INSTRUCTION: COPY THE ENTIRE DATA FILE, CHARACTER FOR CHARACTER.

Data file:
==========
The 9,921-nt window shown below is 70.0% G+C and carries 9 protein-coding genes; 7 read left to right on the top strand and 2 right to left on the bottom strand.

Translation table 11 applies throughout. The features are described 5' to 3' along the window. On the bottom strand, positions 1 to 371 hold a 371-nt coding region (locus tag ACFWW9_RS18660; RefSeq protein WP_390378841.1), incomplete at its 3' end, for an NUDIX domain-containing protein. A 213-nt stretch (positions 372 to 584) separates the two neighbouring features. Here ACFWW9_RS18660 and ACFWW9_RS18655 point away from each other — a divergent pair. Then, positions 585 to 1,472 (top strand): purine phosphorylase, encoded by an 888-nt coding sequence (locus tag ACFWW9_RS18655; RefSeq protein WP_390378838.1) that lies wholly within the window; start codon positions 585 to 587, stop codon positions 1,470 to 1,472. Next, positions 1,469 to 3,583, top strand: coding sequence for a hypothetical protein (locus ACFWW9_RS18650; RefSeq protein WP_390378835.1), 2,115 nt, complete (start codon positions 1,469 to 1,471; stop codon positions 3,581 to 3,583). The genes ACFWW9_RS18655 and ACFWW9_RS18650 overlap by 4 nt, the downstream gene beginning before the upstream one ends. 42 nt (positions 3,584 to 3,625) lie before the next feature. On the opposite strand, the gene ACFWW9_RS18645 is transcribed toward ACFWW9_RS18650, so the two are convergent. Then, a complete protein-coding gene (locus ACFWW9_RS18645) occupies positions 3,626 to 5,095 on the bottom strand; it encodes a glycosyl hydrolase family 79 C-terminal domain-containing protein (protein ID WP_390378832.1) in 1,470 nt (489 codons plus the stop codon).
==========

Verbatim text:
The 9,921-nt window shown below is 70.0% G+C and carries 9 protein-coding genes; 7 read left to right on the top strand and 2 right to left on the bottom strand.

Translation table 11 applies throughout. The features are described 5' to 3' along the window. On the bottom strand, positions 1 to 371 hold a 371-nt coding region (locus tag ACFWW9_RS18660; RefSeq protein WP_390378841.1), incomplete at its 3' end, for an NUDIX domain-containing protein. A 213-nt stretch (positions 372 to 584) separates the two neighbouring features. Here ACFWW9_RS18660 and ACFWW9_RS18655 point away from each other — a divergent pair. Then, positions 585 to 1,472 (top strand): purine phosphorylase, encoded by an 888-nt coding sequence (locus tag ACFWW9_RS18655; RefSeq protein WP_390378838.1) that lies wholly within the window; start codon positions 585 to 587, stop codon positions 1,470 to 1,472. Next, positions 1,469 to 3,583, top strand: coding sequence for a hypothetical protein (locus ACFWW9_RS18650; RefSeq protein WP_390378835.1), 2,115 nt, complete (start codon positions 1,469 to 1,471; stop codon positions 3,581 to 3,583). The genes ACFWW9_RS18655 and ACFWW9_RS18650 overlap by 4 nt, the downstream gene beginning before the upstream one ends. 42 nt (positions 3,584 to 3,625) lie before the next feature. On the opposite strand, the gene ACFWW9_RS18645 is transcribed toward ACFWW9_RS18650, so the two are convergent. Then, a complete protein-coding gene (locus ACFWW9_RS18645) occupies positions 3,626 to 5,095 on the bottom strand; it encodes a glycosyl hydrolase family 79 C-terminal domain-containing protein (protein ID WP_390378832.1) in 1,470 nt (489 codons plus the stop codon).